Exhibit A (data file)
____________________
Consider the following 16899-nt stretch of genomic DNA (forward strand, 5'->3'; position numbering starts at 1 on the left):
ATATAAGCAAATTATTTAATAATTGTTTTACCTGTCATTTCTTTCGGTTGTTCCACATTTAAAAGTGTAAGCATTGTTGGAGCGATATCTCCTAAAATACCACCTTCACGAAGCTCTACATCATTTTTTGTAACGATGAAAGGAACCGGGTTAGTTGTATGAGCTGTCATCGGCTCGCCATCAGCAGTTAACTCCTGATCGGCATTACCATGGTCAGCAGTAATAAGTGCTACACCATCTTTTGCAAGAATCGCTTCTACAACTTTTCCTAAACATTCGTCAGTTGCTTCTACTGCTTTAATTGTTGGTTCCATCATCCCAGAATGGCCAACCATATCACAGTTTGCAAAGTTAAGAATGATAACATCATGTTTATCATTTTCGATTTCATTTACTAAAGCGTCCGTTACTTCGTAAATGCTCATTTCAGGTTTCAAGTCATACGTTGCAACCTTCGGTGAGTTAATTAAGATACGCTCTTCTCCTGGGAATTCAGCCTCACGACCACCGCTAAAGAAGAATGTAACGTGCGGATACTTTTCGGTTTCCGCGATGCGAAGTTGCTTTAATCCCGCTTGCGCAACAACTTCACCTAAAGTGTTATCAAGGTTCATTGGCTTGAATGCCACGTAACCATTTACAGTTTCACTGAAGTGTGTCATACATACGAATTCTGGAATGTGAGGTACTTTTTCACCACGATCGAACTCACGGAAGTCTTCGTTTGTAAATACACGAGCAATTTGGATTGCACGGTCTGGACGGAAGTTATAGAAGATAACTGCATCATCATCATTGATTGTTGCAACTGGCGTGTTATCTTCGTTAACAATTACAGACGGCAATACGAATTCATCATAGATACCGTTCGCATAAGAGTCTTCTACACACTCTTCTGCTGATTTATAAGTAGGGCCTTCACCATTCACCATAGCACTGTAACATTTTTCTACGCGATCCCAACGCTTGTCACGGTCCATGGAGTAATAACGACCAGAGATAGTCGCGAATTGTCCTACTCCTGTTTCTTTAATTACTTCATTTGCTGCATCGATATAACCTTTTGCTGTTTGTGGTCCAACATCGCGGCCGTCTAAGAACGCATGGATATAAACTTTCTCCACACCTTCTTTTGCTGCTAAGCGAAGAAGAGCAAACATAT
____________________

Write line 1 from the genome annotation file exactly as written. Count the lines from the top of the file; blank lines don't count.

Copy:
Consider the following 16899-nt stretch of genomic DNA (forward strand, 5'->3'; position numbering starts at 1 on the left):